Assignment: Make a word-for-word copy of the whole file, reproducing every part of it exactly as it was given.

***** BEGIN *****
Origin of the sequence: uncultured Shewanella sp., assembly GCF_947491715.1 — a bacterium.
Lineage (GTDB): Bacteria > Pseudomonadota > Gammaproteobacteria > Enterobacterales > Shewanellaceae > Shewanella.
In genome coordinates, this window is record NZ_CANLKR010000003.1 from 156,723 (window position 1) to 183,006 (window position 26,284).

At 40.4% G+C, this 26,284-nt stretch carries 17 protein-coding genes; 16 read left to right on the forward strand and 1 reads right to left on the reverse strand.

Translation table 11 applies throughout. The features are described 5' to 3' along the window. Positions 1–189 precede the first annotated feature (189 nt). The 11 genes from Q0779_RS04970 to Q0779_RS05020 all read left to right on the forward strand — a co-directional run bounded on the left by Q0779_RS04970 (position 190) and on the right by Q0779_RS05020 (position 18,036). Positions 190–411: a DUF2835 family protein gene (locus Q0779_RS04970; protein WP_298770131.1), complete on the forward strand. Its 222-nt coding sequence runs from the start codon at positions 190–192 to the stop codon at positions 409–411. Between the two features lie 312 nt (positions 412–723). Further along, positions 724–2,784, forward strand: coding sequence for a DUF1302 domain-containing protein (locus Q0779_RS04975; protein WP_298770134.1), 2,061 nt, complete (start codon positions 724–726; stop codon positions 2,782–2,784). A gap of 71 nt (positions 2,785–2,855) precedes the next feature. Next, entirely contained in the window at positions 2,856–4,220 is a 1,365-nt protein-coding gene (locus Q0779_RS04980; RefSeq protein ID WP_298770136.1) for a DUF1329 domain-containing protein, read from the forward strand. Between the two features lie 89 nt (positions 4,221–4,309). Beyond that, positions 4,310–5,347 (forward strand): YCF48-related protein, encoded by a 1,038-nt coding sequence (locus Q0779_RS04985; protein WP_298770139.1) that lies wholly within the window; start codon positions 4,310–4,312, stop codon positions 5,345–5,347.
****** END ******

Origin of the sequence: uncultured Shewanella sp., assembly GCF_947491715.1 — a bacterium.
Lineage (GTDB): Bacteria > Pseudomonadota > Gammaproteobacteria > Enterobacterales > Shewanellaceae > Shewanella.
In genome coordinates, this window is record NZ_CANLKR010000003.1 from 156,723 (window position 1) to 183,006 (window position 26,284).

At 40.4% G+C, this 26,284-nt stretch carries 17 protein-coding genes; 16 read left to right on the forward strand and 1 reads right to left on the reverse strand.

Translation table 11 applies throughout. The features are described 5' to 3' along the window. Positions 1–189 precede the first annotated feature (189 nt). The 11 genes from Q0779_RS04970 to Q0779_RS05020 all read left to right on the forward strand — a co-directional run bounded on the left by Q0779_RS04970 (position 190) and on the right by Q0779_RS05020 (position 18,036). Positions 190–411: a DUF2835 family protein gene (locus Q0779_RS04970; protein WP_298770131.1), complete on the forward strand. Its 222-nt coding sequence runs from the start codon at positions 190–192 to the stop codon at positions 409–411. Between the two features lie 312 nt (positions 412–723). Further along, positions 724–2,784, forward strand: coding sequence for a DUF1302 domain-containing protein (locus Q0779_RS04975; protein WP_298770134.1), 2,061 nt, complete (start codon positions 724–726; stop codon positions 2,782–2,784). A gap of 71 nt (positions 2,785–2,855) precedes the next feature. Next, entirely contained in the window at positions 2,856–4,220 is a 1,365-nt protein-coding gene (locus Q0779_RS04980; RefSeq protein ID WP_298770136.1) for a DUF1329 domain-containing protein, read from the forward strand. Between the two features lie 89 nt (positions 4,221–4,309). Beyond that, positions 4,310–5,347 (forward strand): YCF48-related protein, encoded by a 1,038-nt coding sequence (locus Q0779_RS04985; protein WP_298770139.1) that lies wholly within the window; start codon positions 4,310–4,312, stop codon positions 5,345–5,347.